Small to medium sized enterprises (SME) have long been noted as important economic engines of many countries and account for approximately half of GDP in the United States, yet this sector has continued to have mixed success and failure with such businesses having less than 50% chance of surviving five years! Despite this challenge most efforts to identify what leads to small firm success has been personal opinions or conjecture.
To gain a deeper real world understanding of what successful small businesses do to succeed I interviewed 29 owners and senior leaders of profitable and growing small firms that had been in business at least five years. I examined the interrelatedness of the firm’s cultural traits with its entrepreneurial style, if any, and found some amazing themes. We found that while many SME manifest entrepreneurial style of leadership, it is often other cultural traits such as employee empowerment, playfulness, and situated learning that contribute to innovation and firm performance.
What we conclude is that regardless of the entrepreneurial mindset of the owner or others in the organization, those closest to the action ought to make decisions on behalf of the firm rather than thrusting most or all pivotal choices to the owner or senior most leadership. Further, studies have shown that playfulness generates more creativity which then leads to innovations and improved firm performance thus small to medium sized firms ought to be conscious of the work environment and allow for a more relaxing and fun atmosphere versus one rigidly controlled or one that limits inter office idea development.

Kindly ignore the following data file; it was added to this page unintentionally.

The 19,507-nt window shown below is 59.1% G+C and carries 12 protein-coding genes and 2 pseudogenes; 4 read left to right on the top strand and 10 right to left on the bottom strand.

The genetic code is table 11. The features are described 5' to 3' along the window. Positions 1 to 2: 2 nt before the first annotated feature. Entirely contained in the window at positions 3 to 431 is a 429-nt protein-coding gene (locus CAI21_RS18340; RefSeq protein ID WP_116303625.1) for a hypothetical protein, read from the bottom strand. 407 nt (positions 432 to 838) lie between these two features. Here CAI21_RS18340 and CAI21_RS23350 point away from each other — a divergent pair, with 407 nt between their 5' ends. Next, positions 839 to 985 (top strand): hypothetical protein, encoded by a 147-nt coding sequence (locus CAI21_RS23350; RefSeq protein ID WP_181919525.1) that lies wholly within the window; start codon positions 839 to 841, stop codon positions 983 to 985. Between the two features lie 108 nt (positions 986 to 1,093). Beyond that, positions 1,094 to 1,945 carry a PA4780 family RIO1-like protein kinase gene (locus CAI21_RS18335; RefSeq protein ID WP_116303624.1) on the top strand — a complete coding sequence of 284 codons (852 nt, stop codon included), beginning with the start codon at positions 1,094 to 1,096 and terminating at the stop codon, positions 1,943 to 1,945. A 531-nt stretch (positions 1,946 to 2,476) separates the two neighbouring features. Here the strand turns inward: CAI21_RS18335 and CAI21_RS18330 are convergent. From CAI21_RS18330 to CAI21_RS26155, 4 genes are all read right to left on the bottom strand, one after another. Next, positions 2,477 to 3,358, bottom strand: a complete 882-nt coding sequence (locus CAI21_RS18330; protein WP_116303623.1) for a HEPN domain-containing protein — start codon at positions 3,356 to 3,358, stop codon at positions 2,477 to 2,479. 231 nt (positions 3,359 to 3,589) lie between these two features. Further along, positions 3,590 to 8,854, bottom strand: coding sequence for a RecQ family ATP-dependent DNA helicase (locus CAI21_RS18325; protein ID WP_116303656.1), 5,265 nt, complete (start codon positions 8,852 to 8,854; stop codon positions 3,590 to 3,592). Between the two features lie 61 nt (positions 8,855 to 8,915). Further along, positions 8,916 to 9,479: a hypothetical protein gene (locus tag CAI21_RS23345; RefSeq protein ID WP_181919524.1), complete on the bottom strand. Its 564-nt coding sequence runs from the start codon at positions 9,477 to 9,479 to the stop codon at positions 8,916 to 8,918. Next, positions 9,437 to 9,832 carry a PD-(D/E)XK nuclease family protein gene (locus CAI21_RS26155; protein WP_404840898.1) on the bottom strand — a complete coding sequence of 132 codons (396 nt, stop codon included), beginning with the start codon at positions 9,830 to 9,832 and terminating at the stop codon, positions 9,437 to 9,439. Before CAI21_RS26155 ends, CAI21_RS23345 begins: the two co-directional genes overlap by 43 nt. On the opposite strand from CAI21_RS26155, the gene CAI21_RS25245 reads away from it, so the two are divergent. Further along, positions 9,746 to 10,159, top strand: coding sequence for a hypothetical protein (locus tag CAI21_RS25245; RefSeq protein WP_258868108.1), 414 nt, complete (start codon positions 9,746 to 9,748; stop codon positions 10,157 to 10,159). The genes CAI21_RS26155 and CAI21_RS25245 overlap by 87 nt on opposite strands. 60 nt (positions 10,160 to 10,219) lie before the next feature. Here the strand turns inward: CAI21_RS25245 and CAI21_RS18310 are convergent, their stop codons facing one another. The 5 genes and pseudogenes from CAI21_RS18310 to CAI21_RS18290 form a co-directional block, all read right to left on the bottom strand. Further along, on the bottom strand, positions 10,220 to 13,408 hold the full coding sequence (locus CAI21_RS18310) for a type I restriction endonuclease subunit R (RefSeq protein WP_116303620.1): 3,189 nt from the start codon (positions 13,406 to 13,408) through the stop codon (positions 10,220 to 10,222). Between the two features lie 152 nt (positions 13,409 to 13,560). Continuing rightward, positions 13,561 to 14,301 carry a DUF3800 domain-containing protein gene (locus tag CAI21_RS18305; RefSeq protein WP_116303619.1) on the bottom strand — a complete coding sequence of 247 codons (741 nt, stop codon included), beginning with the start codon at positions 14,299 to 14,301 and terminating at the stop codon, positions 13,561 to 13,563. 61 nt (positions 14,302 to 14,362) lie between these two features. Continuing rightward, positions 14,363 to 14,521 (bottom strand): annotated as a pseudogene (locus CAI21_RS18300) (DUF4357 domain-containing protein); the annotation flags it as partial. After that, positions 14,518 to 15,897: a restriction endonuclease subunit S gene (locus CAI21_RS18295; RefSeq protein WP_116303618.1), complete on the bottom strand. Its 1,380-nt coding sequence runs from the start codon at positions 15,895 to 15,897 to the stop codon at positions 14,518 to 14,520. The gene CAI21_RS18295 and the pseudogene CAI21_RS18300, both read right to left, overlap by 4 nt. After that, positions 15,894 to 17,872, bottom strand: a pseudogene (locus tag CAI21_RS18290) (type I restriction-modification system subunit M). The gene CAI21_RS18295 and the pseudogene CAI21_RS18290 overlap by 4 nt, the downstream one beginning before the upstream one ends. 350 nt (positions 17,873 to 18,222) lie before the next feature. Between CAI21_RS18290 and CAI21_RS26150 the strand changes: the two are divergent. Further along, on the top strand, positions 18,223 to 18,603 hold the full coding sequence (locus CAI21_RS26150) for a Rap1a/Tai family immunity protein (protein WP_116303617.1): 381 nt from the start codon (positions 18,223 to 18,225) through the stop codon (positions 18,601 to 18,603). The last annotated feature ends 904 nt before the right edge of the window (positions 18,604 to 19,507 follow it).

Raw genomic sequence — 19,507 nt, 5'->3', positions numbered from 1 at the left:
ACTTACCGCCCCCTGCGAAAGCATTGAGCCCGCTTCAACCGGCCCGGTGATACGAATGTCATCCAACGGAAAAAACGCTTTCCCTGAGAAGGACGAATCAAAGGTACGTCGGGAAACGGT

Small firm owners must also encourage learning. The more employees know about the business, products, markets and overall organizational goals the better they will be able to make choices and design creative products or services that meet the stated goals of the business.
The implication of this study is broad and deep for the small to medium sized firm.
First the owner or senior most leaders must understand that regardless of their own ability to be entrepreneurial or innovative they need contributions from their employees to be successful, especially as they grow larger as it becomes impractical to make all decisions and come up with all the ideas beyond a certain level.
Second, it is important to recognize the psychological impact that play and empowerment can have on firm performance – when people know they are trusted they will perform better versus simply being told what to do. And in most cases when the organization shares information, feedback and collaboration ensue which can result in better decision making.
Finally, organizational learning can lead to improved interfirm communication, feedback and loyalty thus smaller firm leaders must consider their approach to creating a learning environment in order to promote collaborations, idea sharing and executing on stated business objectives. A brief summary of each finding follows.
Small to medium-sized enterprise leaders empower their people